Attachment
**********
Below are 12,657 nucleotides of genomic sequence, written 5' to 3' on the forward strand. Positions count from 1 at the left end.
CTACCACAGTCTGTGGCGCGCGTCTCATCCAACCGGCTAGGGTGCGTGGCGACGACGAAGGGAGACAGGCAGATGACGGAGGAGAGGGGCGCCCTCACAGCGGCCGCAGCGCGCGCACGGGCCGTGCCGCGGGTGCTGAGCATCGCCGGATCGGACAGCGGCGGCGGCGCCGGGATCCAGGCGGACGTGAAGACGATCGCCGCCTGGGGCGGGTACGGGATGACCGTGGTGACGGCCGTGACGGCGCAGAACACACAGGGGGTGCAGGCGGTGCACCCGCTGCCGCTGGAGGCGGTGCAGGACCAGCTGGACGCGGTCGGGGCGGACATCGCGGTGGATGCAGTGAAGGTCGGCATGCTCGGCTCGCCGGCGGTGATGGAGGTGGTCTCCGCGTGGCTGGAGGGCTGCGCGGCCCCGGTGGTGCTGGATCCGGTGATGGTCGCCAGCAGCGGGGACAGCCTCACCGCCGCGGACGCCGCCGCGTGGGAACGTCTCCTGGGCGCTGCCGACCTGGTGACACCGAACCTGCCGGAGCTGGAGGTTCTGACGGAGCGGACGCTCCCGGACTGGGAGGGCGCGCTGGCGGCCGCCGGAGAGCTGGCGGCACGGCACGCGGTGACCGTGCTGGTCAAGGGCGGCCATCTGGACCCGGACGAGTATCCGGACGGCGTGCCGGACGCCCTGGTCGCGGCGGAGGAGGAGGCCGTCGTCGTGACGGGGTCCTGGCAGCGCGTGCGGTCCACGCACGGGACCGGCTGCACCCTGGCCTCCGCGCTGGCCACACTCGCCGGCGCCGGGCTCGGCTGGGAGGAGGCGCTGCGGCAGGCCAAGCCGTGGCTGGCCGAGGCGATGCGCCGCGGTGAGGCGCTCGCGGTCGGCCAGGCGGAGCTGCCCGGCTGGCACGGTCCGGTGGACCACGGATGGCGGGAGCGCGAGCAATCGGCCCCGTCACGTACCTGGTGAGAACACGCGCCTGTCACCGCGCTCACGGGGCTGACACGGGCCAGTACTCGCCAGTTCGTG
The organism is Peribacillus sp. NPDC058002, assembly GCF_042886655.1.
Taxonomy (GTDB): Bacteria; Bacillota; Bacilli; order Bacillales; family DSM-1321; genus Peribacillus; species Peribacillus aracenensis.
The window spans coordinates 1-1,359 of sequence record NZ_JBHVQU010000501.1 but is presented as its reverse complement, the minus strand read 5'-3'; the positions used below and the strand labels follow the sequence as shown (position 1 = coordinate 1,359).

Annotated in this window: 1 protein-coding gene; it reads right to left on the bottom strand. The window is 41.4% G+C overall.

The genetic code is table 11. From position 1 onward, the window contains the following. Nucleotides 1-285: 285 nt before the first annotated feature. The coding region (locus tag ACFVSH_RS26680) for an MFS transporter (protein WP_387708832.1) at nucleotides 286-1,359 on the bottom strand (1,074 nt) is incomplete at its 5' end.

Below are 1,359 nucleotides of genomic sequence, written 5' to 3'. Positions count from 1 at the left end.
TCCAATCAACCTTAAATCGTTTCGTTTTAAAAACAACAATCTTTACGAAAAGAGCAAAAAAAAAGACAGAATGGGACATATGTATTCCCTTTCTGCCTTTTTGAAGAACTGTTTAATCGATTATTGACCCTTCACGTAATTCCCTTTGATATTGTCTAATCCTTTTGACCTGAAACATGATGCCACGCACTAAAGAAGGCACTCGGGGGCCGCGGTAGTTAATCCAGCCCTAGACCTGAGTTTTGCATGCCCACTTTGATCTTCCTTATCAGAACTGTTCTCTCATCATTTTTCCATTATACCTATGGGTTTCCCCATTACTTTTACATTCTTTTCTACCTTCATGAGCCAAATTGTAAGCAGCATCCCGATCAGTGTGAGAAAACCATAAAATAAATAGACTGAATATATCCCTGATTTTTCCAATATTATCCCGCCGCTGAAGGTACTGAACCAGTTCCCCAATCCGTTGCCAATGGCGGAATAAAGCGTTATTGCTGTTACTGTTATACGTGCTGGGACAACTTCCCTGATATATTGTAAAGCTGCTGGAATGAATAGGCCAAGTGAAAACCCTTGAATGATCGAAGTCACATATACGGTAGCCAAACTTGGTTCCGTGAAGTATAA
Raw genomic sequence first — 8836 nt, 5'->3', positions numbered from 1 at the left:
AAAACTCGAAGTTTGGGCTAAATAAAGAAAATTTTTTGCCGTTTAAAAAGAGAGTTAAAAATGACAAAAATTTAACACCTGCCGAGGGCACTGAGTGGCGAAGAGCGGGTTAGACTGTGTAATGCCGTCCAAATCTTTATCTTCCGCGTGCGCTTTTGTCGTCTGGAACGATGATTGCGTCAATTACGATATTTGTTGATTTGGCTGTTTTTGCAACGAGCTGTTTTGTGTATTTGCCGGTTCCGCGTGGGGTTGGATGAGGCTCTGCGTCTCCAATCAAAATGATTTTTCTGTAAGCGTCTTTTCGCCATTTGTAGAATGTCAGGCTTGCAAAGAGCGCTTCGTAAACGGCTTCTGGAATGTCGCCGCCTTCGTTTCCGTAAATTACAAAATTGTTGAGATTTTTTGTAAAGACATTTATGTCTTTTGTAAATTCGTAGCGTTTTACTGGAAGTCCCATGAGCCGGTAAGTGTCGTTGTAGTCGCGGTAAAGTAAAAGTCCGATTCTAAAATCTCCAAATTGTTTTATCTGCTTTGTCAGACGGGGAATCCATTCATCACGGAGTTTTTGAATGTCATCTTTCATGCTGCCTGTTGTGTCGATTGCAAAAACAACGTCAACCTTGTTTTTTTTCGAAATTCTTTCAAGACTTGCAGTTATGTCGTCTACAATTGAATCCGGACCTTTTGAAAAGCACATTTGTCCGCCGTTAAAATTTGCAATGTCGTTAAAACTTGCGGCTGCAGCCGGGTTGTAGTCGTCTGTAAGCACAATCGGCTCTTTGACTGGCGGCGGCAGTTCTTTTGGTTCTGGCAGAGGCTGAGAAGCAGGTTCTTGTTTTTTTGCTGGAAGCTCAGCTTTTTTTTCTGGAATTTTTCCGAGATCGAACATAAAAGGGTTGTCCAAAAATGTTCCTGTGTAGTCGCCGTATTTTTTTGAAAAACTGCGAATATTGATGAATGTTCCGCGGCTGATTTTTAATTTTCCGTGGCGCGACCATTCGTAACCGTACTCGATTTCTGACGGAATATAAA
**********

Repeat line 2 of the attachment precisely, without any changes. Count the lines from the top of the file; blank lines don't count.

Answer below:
CTACCACAGTCTGTGGCGCGCGTCTCATCCAACCGGCTAGGGTGCGTGGCGACGACGAAGGGAGACAGGCAGATGACGGAGGAGAGGGGCGCCCTCACAGCGGCCGCAGCGCGCGCACGGGCCGTGCCGCGGGTGCTGAGCATCGCCGGATCGGACAGCGGCGGCGGCGCCGGGATCCAGGCGGACGTGAAGACGATCGCCGCCTGGGGCGGGTACGGGATGACCGTGGTGACGGCCGTGACGGCGCAGAACACACAGGGGGTGCAGGCGGTGCACCCGCTGCCGCTGGAGGCGGTGCAGGACCAGCTGGACGCGGTCGGGGCGGACATCGCGGTGGATGCAGTGAAGGTCGGCATGCTCGGCTCGCCGGCGGTGATGGAGGTGGTCTCCGCGTGGCTGGAGGGCTGCGCGGCCCCGGTGGTGCTGGATCCGGTGATGGTCGCCAGCAGCGGGGACAGCCTCACCGCCGCGGACGCCGCCGCGTGGGAACGTCTCCTGGGCGCTGCCGACCTGGTGACACCGAACCTGCCGGAGCTGGAGGTTCTGACGGAGCGGACGCTCCCGGACTGGGAGGGCGCGCTGGCGGCCGCCGGAGAGCTGGCGGCACGGCACGCGGTGACCGTGCTGGTCAAGGGCGGCCATCTGGACCCGGACGAGTATCCGGACGGCGTGCCGGACGCCCTGGTCGCGGCGGAGGAGGAGGCCGTCGTCGTGACGGGGTCCTGGCAGCGCGTGCGGTCCACGCACGGGACCGGCTGCACCCTGGCCTCCGCGCTGGCCACACTCGCCGGCGCCGGGCTCGGCTGGGAGGAGGCGCTGCGGCAGGCCAAGCCGTGGCTGGCCGAGGCGATGCGCCGCGGTGAGGCGCTCGCGGTCGGCCAGGCGGAGCTGCCCGGCTGGCACGGTCCGGTGGACCACGGATGGCGGGAGCGCGAGCAATCGGCCCCGTCACGTACCTGGTGAGAACACGCGCCTGTCACCGCGCTCACGGGGCTGACACGGGCCAGTACTCGCCAGTTCGTG